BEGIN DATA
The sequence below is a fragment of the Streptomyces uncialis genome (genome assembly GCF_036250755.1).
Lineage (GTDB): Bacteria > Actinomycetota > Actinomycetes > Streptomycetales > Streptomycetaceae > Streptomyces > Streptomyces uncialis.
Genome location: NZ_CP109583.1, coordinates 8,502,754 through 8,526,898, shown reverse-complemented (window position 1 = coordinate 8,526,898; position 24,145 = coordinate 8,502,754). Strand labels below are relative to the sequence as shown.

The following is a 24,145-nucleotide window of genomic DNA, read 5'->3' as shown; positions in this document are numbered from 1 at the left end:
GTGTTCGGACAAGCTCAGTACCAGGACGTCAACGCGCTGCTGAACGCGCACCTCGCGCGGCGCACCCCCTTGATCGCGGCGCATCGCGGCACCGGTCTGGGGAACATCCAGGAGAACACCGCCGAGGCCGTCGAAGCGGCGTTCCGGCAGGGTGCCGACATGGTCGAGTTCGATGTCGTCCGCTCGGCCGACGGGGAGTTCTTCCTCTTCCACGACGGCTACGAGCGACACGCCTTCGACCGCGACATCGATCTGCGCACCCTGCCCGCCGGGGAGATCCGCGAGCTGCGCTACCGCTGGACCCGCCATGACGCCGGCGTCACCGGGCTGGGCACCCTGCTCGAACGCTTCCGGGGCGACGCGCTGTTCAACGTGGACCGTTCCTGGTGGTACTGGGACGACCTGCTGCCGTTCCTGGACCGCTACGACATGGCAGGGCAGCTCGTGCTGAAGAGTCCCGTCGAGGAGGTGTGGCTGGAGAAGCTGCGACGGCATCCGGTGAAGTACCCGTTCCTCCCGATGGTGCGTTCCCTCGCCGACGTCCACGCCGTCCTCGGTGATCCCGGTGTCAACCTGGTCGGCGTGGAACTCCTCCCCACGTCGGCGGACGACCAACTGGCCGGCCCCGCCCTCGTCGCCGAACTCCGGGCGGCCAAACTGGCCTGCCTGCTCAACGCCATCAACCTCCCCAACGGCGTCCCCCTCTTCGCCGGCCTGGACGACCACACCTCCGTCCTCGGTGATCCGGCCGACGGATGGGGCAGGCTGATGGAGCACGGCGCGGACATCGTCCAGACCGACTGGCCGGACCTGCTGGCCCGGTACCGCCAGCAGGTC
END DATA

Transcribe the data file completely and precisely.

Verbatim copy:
The sequence below is a fragment of the Streptomyces uncialis genome (genome assembly GCF_036250755.1).
Lineage (GTDB): Bacteria > Actinomycetota > Actinomycetes > Streptomycetales > Streptomycetaceae > Streptomyces > Streptomyces uncialis.
Genome location: NZ_CP109583.1, coordinates 8,502,754 through 8,526,898, shown reverse-complemented (window position 1 = coordinate 8,526,898; position 24,145 = coordinate 8,502,754). Strand labels below are relative to the sequence as shown.

The following is a 24,145-nucleotide window of genomic DNA, read 5'->3' as shown; positions in this document are numbered from 1 at the left end:
GTGTTCGGACAAGCTCAGTACCAGGACGTCAACGCGCTGCTGAACGCGCACCTCGCGCGGCGCACCCCCTTGATCGCGGCGCATCGCGGCACCGGTCTGGGGAACATCCAGGAGAACACCGCCGAGGCCGTCGAAGCGGCGTTCCGGCAGGGTGCCGACATGGTCGAGTTCGATGTCGTCCGCTCGGCCGACGGGGAGTTCTTCCTCTTCCACGACGGCTACGAGCGACACGCCTTCGACCGCGACATCGATCTGCGCACCCTGCCCGCCGGGGAGATCCGCGAGCTGCGCTACCGCTGGACCCGCCATGACGCCGGCGTCACCGGGCTGGGCACCCTGCTCGAACGCTTCCGGGGCGACGCGCTGTTCAACGTGGACCGTTCCTGGTGGTACTGGGACGACCTGCTGCCGTTCCTGGACCGCTACGACATGGCAGGGCAGCTCGTGCTGAAGAGTCCCGTCGAGGAGGTGTGGCTGGAGAAGCTGCGACGGCATCCGGTGAAGTACCCGTTCCTCCCGATGGTGCGTTCCCTCGCCGACGTCCACGCCGTCCTCGGTGATCCCGGTGTCAACCTGGTCGGCGTGGAACTCCTCCCCACGTCGGCGGACGACCAACTGGCCGGCCCCGCCCTCGTCGCCGAACTCCGGGCGGCCAAACTGGCCTGCCTGCTCAACGCCATCAACCTCCCCAACGGCGTCCCCCTCTTCGCCGGCCTGGACGACCACACCTCCGTCCTCGGTGATCCGGCCGACGGATGGGGCAGGCTGATGGAGCACGGCGCGGACATCGTCCAGACCGACTGGCCGGACCTGCTGGCCCGGTACCGCCAGCAGGTC